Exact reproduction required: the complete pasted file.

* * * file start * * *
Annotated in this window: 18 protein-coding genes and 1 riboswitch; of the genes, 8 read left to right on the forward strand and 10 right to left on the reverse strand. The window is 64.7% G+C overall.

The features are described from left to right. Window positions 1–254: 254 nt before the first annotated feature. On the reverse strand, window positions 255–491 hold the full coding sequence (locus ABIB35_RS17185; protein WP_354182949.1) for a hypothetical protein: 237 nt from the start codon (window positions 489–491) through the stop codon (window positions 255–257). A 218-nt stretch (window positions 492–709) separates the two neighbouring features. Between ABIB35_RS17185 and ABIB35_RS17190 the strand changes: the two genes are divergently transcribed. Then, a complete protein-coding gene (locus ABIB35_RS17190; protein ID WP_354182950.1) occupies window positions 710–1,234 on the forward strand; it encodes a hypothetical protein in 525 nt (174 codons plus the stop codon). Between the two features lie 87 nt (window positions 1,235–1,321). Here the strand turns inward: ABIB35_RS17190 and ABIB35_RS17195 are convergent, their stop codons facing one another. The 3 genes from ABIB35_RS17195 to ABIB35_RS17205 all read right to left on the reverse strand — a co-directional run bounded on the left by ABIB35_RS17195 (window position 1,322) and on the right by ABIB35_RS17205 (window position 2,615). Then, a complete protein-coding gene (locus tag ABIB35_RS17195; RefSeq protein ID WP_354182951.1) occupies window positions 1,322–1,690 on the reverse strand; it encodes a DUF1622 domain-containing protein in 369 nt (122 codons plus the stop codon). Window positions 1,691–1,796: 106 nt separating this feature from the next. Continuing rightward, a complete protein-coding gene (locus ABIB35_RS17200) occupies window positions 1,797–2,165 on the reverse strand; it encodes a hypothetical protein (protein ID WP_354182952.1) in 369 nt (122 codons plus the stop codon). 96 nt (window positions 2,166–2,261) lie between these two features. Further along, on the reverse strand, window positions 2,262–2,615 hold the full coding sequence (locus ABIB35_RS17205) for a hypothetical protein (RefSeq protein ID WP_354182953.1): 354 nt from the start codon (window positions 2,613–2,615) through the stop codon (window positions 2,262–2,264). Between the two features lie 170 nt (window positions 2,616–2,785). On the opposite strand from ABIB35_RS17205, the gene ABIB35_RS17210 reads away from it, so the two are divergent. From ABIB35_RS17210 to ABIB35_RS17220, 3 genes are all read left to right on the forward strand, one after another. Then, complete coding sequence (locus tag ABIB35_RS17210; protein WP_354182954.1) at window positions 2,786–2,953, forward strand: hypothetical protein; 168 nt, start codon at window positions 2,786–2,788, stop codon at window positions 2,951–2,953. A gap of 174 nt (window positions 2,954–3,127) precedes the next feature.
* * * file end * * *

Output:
Annotated in this window: 18 protein-coding genes and 1 riboswitch; of the genes, 8 read left to right on the forward strand and 10 right to left on the reverse strand. The window is 64.7% G+C overall.

The features are described from left to right. Window positions 1–254: 254 nt before the first annotated feature. On the reverse strand, window positions 255–491 hold the full coding sequence (locus ABIB35_RS17185; protein WP_354182949.1) for a hypothetical protein: 237 nt from the start codon (window positions 489–491) through the stop codon (window positions 255–257). A 218-nt stretch (window positions 492–709) separates the two neighbouring features. Between ABIB35_RS17185 and ABIB35_RS17190 the strand changes: the two genes are divergently transcribed. Then, a complete protein-coding gene (locus ABIB35_RS17190; protein ID WP_354182950.1) occupies window positions 710–1,234 on the forward strand; it encodes a hypothetical protein in 525 nt (174 codons plus the stop codon). Between the two features lie 87 nt (window positions 1,235–1,321). Here the strand turns inward: ABIB35_RS17190 and ABIB35_RS17195 are convergent, their stop codons facing one another. The 3 genes from ABIB35_RS17195 to ABIB35_RS17205 all read right to left on the reverse strand — a co-directional run bounded on the left by ABIB35_RS17195 (window position 1,322) and on the right by ABIB35_RS17205 (window position 2,615). Then, a complete protein-coding gene (locus tag ABIB35_RS17195; RefSeq protein ID WP_354182951.1) occupies window positions 1,322–1,690 on the reverse strand; it encodes a DUF1622 domain-containing protein in 369 nt (122 codons plus the stop codon). Window positions 1,691–1,796: 106 nt separating this feature from the next. Continuing rightward, a complete protein-coding gene (locus ABIB35_RS17200) occupies window positions 1,797–2,165 on the reverse strand; it encodes a hypothetical protein (protein ID WP_354182952.1) in 369 nt (122 codons plus the stop codon). 96 nt (window positions 2,166–2,261) lie between these two features. Further along, on the reverse strand, window positions 2,262–2,615 hold the full coding sequence (locus ABIB35_RS17205) for a hypothetical protein (RefSeq protein ID WP_354182953.1): 354 nt from the start codon (window positions 2,613–2,615) through the stop codon (window positions 2,262–2,264). Between the two features lie 170 nt (window positions 2,616–2,785). On the opposite strand from ABIB35_RS17205, the gene ABIB35_RS17210 reads away from it, so the two are divergent. From ABIB35_RS17210 to ABIB35_RS17220, 3 genes are all read left to right on the forward strand, one after another. Then, complete coding sequence (locus tag ABIB35_RS17210; protein WP_354182954.1) at window positions 2,786–2,953, forward strand: hypothetical protein; 168 nt, start codon at window positions 2,786–2,788, stop codon at window positions 2,951–2,953. A gap of 174 nt (window positions 2,954–3,127) precedes the next feature.